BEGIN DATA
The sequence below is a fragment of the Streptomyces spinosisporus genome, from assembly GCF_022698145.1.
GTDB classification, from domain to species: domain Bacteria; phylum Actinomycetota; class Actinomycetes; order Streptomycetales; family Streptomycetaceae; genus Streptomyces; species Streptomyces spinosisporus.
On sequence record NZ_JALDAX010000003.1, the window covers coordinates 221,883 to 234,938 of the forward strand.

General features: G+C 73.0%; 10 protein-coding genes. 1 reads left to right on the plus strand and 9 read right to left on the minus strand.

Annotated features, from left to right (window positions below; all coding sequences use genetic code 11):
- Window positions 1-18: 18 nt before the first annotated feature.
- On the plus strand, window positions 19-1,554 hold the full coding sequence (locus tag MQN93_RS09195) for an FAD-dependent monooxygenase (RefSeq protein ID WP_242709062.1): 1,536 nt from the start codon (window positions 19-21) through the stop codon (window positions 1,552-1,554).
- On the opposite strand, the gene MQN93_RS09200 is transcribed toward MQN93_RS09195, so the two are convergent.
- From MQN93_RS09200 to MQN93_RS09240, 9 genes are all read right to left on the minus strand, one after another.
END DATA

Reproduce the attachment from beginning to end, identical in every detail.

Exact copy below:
The sequence below is a fragment of the Streptomyces spinosisporus genome, from assembly GCF_022698145.1.
GTDB classification, from domain to species: domain Bacteria; phylum Actinomycetota; class Actinomycetes; order Streptomycetales; family Streptomycetaceae; genus Streptomyces; species Streptomyces spinosisporus.
On sequence record NZ_JALDAX010000003.1, the window covers coordinates 221,883 to 234,938 of the forward strand.

General features: G+C 73.0%; 10 protein-coding genes. 1 reads left to right on the plus strand and 9 read right to left on the minus strand.

Annotated features, from left to right (window positions below; all coding sequences use genetic code 11):
- Window positions 1-18: 18 nt before the first annotated feature.
- On the plus strand, window positions 19-1,554 hold the full coding sequence (locus tag MQN93_RS09195) for an FAD-dependent monooxygenase (RefSeq protein ID WP_242709062.1): 1,536 nt from the start codon (window positions 19-21) through the stop codon (window positions 1,552-1,554).
- On the opposite strand, the gene MQN93_RS09200 is transcribed toward MQN93_RS09195, so the two are convergent.
- From MQN93_RS09200 to MQN93_RS09240, 9 genes are all read right to left on the minus strand, one after another.